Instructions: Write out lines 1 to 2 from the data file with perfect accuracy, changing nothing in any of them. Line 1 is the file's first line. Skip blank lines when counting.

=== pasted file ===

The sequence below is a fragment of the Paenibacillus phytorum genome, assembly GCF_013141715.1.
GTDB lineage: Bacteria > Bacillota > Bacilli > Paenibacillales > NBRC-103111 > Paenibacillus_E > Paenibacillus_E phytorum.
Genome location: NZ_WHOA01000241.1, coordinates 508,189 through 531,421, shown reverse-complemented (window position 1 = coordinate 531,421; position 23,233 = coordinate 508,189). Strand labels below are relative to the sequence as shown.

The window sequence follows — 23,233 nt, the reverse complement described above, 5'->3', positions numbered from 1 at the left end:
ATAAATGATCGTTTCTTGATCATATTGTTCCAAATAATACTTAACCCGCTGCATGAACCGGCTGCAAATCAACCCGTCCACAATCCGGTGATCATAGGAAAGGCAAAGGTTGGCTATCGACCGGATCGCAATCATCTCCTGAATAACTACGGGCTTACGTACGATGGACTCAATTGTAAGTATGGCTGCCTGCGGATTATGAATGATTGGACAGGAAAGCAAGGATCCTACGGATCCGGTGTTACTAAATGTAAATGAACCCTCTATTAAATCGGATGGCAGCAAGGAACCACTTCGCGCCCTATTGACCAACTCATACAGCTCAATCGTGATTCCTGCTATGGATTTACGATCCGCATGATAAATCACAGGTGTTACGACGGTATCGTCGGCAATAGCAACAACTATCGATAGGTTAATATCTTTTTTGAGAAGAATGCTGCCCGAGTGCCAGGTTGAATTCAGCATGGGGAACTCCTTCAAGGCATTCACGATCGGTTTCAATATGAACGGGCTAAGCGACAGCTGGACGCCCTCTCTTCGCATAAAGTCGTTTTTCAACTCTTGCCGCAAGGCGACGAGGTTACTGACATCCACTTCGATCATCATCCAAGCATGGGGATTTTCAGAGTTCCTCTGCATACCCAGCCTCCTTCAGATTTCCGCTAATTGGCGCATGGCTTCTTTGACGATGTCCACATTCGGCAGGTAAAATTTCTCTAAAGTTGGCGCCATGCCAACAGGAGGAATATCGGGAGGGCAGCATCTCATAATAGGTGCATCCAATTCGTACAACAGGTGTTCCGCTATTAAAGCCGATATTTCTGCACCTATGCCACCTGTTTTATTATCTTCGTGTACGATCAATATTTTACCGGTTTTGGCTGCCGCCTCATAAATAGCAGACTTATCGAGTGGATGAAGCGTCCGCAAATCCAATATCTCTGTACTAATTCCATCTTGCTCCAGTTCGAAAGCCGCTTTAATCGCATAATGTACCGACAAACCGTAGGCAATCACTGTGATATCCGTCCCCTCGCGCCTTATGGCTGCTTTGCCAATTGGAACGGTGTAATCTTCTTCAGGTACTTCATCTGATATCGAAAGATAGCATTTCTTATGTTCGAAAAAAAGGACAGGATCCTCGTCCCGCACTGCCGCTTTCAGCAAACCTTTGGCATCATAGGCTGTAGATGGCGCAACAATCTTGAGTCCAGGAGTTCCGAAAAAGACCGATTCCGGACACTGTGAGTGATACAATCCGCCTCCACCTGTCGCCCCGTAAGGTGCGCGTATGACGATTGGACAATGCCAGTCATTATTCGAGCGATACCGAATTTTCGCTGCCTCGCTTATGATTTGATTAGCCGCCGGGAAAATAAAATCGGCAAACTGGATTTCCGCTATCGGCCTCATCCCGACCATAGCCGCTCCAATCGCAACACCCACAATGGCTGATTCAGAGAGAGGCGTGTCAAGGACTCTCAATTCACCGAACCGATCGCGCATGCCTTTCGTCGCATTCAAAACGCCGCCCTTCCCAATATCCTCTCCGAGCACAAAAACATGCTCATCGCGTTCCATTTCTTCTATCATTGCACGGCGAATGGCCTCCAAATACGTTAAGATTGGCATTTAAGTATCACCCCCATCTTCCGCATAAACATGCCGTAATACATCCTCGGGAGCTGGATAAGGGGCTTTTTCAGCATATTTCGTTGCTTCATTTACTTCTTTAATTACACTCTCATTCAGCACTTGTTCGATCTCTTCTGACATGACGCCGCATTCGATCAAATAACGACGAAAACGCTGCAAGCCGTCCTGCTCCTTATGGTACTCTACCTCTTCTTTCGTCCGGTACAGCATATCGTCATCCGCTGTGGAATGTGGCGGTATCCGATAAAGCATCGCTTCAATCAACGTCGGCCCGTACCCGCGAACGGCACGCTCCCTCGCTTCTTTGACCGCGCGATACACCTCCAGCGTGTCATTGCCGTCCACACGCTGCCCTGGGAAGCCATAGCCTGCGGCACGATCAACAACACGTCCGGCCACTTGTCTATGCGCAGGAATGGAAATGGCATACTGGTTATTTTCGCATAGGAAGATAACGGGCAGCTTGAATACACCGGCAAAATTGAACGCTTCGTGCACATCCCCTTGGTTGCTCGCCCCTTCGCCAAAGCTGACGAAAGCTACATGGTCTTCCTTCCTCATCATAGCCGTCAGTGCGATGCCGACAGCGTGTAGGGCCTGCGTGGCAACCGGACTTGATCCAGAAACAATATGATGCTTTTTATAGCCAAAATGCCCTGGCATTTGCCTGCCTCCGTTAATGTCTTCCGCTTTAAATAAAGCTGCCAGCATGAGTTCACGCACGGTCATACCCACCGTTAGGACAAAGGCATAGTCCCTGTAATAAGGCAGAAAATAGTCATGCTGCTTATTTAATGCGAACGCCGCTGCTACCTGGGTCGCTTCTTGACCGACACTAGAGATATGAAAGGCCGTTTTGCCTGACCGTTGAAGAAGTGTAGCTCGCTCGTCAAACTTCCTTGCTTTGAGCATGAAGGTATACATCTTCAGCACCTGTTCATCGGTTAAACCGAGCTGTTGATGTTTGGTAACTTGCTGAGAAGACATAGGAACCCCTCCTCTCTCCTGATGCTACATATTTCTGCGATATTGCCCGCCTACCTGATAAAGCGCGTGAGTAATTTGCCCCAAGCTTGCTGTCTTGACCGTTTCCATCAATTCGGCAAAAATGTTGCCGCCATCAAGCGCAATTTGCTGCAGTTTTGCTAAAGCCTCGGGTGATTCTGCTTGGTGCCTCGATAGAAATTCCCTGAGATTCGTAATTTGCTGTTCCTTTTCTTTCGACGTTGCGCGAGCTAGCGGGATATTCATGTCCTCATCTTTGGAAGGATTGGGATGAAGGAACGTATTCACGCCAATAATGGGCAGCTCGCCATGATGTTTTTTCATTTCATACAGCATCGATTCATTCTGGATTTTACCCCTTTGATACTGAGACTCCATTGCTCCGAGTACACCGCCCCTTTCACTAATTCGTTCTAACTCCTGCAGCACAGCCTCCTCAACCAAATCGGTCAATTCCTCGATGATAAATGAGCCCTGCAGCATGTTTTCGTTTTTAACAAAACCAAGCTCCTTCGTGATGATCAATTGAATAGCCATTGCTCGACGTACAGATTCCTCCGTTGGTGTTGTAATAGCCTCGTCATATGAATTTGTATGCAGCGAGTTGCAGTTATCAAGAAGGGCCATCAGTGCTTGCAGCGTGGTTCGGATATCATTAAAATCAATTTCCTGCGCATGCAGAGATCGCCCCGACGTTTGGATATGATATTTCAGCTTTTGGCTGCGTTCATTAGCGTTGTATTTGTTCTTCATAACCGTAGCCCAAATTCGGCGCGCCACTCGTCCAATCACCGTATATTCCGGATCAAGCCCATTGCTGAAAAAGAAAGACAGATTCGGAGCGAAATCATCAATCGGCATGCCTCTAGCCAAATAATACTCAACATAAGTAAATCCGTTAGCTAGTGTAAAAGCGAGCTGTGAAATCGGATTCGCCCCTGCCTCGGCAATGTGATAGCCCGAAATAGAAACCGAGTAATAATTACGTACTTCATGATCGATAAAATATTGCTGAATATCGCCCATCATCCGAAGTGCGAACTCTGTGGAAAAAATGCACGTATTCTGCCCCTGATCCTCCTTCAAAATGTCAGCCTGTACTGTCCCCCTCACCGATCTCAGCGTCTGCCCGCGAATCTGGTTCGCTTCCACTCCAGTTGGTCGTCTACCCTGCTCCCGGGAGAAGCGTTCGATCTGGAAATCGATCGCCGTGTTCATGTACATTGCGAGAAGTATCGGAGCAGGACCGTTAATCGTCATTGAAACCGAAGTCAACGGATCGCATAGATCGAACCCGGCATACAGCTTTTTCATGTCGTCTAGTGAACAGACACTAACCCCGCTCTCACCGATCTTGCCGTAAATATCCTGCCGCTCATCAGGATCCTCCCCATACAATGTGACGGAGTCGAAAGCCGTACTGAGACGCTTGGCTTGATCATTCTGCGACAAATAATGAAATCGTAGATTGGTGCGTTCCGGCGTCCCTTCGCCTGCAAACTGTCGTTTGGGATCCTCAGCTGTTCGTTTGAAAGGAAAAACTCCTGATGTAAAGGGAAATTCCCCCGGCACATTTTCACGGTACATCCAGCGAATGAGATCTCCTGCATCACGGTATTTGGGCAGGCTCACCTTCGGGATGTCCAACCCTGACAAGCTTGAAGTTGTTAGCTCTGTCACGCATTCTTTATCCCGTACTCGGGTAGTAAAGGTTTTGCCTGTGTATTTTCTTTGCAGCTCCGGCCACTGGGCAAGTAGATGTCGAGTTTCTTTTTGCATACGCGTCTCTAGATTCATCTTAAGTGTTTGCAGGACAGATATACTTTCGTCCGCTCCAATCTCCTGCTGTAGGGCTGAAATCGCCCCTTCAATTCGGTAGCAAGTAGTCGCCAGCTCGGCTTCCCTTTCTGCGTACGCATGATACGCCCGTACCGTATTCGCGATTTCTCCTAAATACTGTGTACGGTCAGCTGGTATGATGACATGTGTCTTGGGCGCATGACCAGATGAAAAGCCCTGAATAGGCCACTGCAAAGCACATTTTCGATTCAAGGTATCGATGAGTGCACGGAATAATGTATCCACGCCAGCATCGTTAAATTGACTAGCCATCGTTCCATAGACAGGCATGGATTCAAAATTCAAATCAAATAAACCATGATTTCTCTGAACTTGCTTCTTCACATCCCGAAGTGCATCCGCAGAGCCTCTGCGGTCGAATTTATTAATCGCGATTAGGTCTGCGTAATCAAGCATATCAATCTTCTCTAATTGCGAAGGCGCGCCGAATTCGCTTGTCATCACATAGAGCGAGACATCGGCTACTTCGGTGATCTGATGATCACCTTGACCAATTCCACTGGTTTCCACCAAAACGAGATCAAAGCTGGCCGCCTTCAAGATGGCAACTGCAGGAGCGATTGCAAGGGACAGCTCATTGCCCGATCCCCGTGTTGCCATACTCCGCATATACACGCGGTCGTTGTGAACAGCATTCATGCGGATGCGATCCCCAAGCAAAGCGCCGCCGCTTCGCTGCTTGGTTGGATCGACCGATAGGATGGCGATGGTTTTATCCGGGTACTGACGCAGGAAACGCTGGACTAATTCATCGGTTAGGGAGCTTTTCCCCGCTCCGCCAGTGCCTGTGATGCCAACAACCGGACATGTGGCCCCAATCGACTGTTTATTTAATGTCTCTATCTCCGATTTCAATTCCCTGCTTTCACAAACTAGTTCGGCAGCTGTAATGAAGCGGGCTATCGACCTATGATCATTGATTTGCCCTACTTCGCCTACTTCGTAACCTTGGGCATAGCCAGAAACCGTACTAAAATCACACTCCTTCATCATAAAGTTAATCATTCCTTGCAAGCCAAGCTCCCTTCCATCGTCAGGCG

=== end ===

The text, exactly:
The sequence below is a fragment of the Paenibacillus phytorum genome, assembly GCF_013141715.1.
GTDB lineage: Bacteria > Bacillota > Bacilli > Paenibacillales > NBRC-103111 > Paenibacillus_E > Paenibacillus_E phytorum.